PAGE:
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Local Authority Capacity and Capability research

Local Authority Capacity and Capability: Chapter 5 Perceived challenges with the FSA Competency Framework

This chapter covers the perceived challenges with the FSA Competency Framework, its requirements and opporunities for continued professional development within the Environmental Health and Trading Standards professions.

Diweddarwyd ddiwethaf: 8 November 2023
Diweddarwyd ddiwethaf: 8 November 2023

As described in Chapter 1, the FSA Competency Framework sets a consistent standard and describes the competencies (knowledge and skills) required to carry out official food and feed controls. LA Lead Officers must consider the qualifications their staff members hold when making a judgement about their proficiency to deliver official controls, which means they must be able to understand the current education pathways and what qualifications enable individuals to deliver certain official controls. In the event an officer does not meet the competency requirements, LA Lead Officers may recommend further training or CPD.

Qualifications and the Competency Framework

s mentioned in Chapters 2 and 3, there was a general perception across stakeholder groups that the current education pathways can be complex to navigate. Among LA managers, the lack of clarity around how the range of different qualifications in EH and TS relate to the competency requirements prevented them from confidently authorising officer to deliver official controls in LAs. 

“It's about our confidence to authorise officers to be able to undertake official controls. That's, sort of, the crux of it, because we have to authorise them, but it's not very clear what the goal posts are.” (LA manager, EH, England)

The lack of clarity around qualifications and how these relate to the Competency Framework was also perceived as a recruitment barrier. For instance, LA managers said that this complexity had a direct impact on their ability to attract and recruit new staff. They were concerned about whether they could be confident that job applicants – and indeed current staff – had suitable qualifications and could demonstrate required competency.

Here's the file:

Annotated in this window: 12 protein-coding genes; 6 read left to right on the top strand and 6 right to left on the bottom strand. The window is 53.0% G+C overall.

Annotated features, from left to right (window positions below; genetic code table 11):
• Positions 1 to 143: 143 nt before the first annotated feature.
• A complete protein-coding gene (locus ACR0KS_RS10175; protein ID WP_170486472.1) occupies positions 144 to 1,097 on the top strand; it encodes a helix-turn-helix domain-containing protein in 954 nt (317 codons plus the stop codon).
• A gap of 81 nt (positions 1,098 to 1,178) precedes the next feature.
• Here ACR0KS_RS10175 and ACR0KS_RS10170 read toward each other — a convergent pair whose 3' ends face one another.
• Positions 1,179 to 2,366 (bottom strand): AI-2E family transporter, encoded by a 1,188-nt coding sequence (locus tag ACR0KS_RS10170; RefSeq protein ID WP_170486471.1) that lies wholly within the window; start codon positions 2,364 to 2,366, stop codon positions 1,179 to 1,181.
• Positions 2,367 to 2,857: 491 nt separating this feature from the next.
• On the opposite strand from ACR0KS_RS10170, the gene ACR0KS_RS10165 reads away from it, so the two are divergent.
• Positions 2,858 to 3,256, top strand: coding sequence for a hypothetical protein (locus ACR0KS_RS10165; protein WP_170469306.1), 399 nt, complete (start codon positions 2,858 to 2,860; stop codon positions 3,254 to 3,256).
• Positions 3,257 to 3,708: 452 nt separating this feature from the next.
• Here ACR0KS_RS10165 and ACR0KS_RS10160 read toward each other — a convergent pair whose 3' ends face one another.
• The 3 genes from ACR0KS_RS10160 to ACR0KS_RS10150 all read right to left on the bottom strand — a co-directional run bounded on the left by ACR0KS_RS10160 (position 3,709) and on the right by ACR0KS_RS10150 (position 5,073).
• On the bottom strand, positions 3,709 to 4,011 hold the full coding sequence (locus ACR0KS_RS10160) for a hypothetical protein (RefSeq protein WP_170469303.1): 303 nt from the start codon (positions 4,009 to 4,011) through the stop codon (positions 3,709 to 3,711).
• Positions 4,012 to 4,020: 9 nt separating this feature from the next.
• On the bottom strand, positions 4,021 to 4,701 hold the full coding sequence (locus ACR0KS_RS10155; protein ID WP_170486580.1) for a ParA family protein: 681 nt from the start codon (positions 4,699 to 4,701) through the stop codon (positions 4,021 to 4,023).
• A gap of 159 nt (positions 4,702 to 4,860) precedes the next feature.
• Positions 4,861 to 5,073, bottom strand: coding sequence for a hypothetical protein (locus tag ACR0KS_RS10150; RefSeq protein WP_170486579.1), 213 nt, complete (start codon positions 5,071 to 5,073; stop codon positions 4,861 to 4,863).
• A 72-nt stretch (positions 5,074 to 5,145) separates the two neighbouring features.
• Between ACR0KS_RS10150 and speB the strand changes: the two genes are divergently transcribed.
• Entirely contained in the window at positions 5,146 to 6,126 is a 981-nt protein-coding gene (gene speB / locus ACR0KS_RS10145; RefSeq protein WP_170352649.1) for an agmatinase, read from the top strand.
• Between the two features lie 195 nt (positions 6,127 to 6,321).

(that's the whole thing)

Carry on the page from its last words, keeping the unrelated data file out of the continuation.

Likewise, LA officers said that it was sometimes difficult for them to understand what their qualifications allowed them to do and what roles they could apply for. This confusion was seen as frustrating and unnecessary, and thought to put off early careers staff from continuing their EH and TS professional development in LA roles. In addition, officers working in Port Health expressed particular concerns around this.

“I worked with some very highly qualified people, nobody's really sure what it is I'm actually authorised to do and what it is that I'm not authorised to do.” (LA officer, EH Port Health, England)

“The CIEH have changed the process of becoming an EHO many times, I don't know if anybody else knows who is an EHO and who isn't and whether it's a portfolio or what it is because the pass rate has changed so many times.” (LA manager, EHO, England)

Furthermore, LA managers also cited some challenges they are currently facing regarding the flexibilities introduced in the FSA Competency Framework. Although the flexibilities were welcomed in principle, LAs said they can find it challenging to work out who can deliver official controls in practice. 

Thinking about recruitment specifically, managers said that the flexibilities were ambiguous and that the framework does not provide enough guidance on what requirements are needed, for example including how qualifications relate to registration with professional bodies. As such, the main barrier is the clarity with which current qualifications, including registration with professional bodies, relate to the Competency Framework. LAs may have to get clarification from professional bodies or the FSA when recruiting new staff, and this is not always straightforward.